Alabama Executes Quadruple Murderer - WSFA.com Montgomery Alabama news.

August 7, 6:47pm

Alabama Executes Quadruple Murderer

Tommy Jerry Fortenberry has been executed by lethal injection for the deaths of four people in a 1984 robbery at an Attalla service station. The 39-year-old Fortenberry died at 6:16 p-m central time at Holman Prison in Atmore Thursday after his appeals to the U-S Supreme Court and the Alabama Supreme Court were rejected.

Fortenberry was convicted and sentenced to die for the deaths of the station owner's son, 21-year-old Mike Guest, 51-year-old store clerk Wilbur Nelson and 43-year-old customers Bobby Payne and his 29-year-old wife Nancy. The Paynes had come to the station to buy soft drinks and cigarettes. One of Fortenberry's attorneys, Jim McGlaughn of Gadsden, says Fortenberry lost his best chance to stop the execution when Governor Bob Riley turned down a request for clemency. Riley declined to stop the execution a day after his legal adviser, Troy King, held a clemency hearing.

Fortenberry's mother made an emotional plea to King to spare her son's life. But the legal adviser also heard passionate pleas from members of the victims' families that the execution should proceed as scheduled. The appeal to the Supreme Court was based partly on the fact that Riley did not personally attend the clemency hearing. Fortenberry's appeal also repeated previous claims that police coerced Fortenberry into making a confession and that his trial attorneys failed to do enough during the sentencing phase of the trial to convince jurors to spare their client's life. One of Fortenberry's attorneys, Jim McGlaughn of Gadsden, says Fortenberry lost his best chance to stop the execution when Governor Bob Riley turned down a request for clemency. Riley declined to stop the execution a day after his legal adviser, Troy King, held a clemency hearing. Fortenberry's mother made an emotional plea to King to spare her son's life. But the legal adviser also heard passionate pleas from members of the victims' families that the execution should proceed as scheduled.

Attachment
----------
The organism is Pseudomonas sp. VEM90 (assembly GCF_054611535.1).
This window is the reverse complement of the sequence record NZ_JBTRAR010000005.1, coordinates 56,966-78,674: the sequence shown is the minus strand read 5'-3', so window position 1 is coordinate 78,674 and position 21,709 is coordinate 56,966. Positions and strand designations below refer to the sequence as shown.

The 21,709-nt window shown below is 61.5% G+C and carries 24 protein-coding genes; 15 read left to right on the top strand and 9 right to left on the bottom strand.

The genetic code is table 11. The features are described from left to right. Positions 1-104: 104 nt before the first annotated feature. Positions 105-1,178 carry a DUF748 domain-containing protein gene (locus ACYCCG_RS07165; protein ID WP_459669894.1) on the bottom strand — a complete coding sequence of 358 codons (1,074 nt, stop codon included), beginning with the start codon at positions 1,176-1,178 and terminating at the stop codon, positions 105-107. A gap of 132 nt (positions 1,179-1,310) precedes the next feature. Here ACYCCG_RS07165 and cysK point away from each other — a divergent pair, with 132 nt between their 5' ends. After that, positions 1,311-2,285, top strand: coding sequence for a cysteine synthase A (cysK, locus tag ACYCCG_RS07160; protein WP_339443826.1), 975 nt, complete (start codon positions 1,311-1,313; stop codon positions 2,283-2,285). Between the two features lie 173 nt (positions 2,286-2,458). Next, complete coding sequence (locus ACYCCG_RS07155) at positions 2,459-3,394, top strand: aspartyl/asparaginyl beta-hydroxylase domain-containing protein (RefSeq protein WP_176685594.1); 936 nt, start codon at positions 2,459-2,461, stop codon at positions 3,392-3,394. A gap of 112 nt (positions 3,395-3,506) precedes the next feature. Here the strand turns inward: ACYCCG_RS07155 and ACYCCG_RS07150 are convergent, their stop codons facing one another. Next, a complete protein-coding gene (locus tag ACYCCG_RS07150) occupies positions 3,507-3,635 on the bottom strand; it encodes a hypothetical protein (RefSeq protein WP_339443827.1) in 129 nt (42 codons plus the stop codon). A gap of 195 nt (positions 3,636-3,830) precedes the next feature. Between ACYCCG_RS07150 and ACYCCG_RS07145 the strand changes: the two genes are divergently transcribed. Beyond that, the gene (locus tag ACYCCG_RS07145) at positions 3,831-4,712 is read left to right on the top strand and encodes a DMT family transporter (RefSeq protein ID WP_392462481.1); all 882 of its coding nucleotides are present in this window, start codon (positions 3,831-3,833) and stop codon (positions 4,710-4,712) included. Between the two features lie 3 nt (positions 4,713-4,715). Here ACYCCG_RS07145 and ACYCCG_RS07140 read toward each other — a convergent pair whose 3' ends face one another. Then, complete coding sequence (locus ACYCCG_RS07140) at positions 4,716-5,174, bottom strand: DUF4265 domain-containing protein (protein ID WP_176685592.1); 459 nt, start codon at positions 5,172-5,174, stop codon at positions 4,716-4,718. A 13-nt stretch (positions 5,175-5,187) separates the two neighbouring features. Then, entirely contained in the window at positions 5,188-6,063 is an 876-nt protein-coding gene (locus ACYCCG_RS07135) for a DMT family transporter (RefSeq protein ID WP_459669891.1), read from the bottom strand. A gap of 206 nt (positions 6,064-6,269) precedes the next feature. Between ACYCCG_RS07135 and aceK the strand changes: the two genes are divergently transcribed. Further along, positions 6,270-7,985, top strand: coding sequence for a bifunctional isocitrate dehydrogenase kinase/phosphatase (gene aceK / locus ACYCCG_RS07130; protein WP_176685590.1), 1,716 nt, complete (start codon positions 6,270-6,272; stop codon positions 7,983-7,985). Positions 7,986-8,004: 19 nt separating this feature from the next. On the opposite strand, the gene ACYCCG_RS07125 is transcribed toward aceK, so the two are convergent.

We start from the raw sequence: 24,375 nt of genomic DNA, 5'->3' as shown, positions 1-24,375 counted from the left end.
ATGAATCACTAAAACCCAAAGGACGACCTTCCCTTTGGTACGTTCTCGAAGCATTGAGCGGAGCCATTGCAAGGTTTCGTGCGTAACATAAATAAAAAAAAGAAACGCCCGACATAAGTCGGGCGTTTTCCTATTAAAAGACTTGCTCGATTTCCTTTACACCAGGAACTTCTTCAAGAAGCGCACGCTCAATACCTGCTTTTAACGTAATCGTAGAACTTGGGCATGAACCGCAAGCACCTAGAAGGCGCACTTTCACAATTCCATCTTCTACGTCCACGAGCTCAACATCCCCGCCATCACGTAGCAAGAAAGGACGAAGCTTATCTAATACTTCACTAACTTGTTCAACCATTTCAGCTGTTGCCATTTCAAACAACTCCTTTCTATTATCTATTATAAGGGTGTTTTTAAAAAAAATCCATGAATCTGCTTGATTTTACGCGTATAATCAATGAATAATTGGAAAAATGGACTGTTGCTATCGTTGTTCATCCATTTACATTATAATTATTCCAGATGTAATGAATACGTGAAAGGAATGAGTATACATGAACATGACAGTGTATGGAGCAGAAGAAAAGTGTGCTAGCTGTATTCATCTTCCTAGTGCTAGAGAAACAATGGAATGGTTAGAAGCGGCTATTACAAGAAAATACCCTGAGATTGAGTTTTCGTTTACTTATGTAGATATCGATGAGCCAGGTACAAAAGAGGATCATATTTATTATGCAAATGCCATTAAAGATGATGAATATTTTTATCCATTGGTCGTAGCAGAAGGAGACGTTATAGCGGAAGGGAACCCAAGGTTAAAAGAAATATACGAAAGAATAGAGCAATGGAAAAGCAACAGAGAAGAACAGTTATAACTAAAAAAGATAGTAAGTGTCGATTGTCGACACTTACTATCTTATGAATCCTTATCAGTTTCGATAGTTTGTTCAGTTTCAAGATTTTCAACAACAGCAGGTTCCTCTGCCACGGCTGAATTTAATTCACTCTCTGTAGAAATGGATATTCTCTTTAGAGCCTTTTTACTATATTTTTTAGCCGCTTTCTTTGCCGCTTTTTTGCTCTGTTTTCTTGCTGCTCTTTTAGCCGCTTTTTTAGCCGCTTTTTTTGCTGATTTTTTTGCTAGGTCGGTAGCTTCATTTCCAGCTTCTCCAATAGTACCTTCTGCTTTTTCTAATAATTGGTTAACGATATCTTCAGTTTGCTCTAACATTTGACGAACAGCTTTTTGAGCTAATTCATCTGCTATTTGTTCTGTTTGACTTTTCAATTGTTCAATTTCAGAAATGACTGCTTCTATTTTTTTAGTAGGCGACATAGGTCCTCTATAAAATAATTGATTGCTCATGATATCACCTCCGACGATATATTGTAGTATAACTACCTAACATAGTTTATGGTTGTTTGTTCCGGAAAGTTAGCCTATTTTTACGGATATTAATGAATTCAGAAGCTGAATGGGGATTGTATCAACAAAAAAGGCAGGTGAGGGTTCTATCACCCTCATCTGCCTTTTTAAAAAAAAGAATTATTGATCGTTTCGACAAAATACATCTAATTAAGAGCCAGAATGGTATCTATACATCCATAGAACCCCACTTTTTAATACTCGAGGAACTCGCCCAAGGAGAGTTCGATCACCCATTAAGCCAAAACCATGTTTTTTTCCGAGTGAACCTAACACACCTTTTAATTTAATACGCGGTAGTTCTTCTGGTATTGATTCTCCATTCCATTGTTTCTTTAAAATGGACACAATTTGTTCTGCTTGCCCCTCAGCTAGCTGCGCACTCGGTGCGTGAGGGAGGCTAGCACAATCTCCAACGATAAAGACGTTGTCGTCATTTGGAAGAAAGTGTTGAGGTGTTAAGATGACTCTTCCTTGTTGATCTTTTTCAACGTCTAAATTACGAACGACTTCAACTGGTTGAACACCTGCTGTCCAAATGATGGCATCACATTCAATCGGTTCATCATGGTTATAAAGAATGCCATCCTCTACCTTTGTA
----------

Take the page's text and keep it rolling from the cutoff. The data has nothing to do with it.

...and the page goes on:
The appeal to the Supreme Court was based partly on the fact that Riley did not personally attend the clemency hearing. Fortenberry's appeal also repeated previous claims that police coerced Fortenberry into making a confession and that his trial attorneys failed to do enough during the sentencing phase of the trial to convince jurors to spare their client's life.

 

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